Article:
1. Negotiating the EU’s shifted relationship

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From its very inception, the European Union has depended on the alliance between France and Germany. The bloc’s predecessor, the European Economic Community, formed with the principal goal of binding the two countries together so closely that another war on the Continent would be impossible. And from the 1950s on, a tacit agreement underlay their partnership: France was the main political and military power in the bloc, and Germany was the main financial supporter (paying for, among other things, onerous subsidies for French farmers). After German reunification in 1990, France even pushed for the creation of the euro as another way to strengthen Paris’ links with Berlin.

Over the past decade, however, that relationship has shifted. Germany emerged in the wake of the 2008-09 financial crisis as the European Union’s most important political and economic power, while France struggled with a weakening economy and a string of ineffective, unpopular leaders. Berlin didn’t want to be seen as Europe’s hegemon, in light of its history, and made sure to keep Paris involved in decisions over how to deal with the problems in the eurozone. Even so, Germany pressured its peers in Southern Europe into introducing painful economic and institutional reforms that may not have happened had France been in charge.

Ten years after the crisis began, France has come to terms with Germany’s higher profile in European affairs. But accepting a position as Europe’s co-leader is not the same thing as accepting the role of second in command. As the leaders of the European Union begin hashing out the bloc’s future in the coming year, Paris will push to negotiate with Berlin on more equal terms. The question is whether the Franco-German alliance that managed to keep the bloc together in the past will be enough to preserve its unity in the future.

Unequal Footing 

France traditionally has been worried about an ascending Germany. In the 19th and 20th centuries, its concerns stemmed mainly from the military implications of Germany’s rise. In the 21st century, by contrast, they are mostly related to economic and political issues. Since the creation of the eurozone, France’s trade balance has turned from surplus to deficit, while Germany’s trade surplus has broken one record after another.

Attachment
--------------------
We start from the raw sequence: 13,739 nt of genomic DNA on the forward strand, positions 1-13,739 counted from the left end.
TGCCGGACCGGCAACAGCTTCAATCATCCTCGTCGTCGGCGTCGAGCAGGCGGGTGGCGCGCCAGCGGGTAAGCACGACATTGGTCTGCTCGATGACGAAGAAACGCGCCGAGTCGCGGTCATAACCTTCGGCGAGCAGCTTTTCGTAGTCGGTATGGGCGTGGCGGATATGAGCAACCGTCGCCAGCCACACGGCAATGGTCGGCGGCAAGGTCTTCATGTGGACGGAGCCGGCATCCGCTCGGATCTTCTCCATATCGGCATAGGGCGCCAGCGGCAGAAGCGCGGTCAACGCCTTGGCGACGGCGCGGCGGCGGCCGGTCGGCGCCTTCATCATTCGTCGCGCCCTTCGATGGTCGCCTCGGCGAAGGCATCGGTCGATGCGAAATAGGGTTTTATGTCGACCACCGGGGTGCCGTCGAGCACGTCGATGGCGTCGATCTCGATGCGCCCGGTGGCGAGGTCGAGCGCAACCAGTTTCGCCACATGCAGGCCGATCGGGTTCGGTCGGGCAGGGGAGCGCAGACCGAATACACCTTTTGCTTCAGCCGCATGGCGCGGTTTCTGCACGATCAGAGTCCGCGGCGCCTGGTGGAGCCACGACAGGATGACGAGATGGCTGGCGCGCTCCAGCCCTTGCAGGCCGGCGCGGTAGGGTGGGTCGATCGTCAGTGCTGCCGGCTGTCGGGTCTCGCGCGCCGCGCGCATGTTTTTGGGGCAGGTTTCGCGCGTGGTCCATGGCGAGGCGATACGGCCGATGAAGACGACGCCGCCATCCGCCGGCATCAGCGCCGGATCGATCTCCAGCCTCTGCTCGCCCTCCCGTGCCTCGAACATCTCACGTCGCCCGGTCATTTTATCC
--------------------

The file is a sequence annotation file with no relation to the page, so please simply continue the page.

France’s gross domestic product grew by an average 0.8 percent each year from 2007-2016, fully half a percent lower than Germany’s average annual growth rate for that period. Unemployment in France, meanwhile, is twice as high as it is in Germany, and French voters are more dissatisfied with the political and economic status quo and less content with the European Union than their German neighbors are. (Their discontent explains why Euroskeptic and anti-globalization parties on the left and right alike performed so well in the French presidential election.)

France’s economic trouble is due in part to the country’s difficulty introducing reforms to become more competitive, but the problem also has a European dimension to it. To enact the policies in the bloc that Paris believes will help its economy, France needs Germany’s support. But unlike France, which tends to favor public spending to stimulate growth through consumption, Germany prefers fiscal discipline, low inflation and modest labor costs.

An Opportunity Arises 

Now, for the first time in a decade, Paris may be in the position to pursue a more balanced relationship with Berlin. France’s economy is growing again, and French President Emmanuel Macron, whose party has a solid majority in the National Assembly, has demonstrated his willingness to introduce the measures necessary to make that growth more sustainable. His vision for reforming the European Union has won the support not only of the French electorate but also of Southern European countries.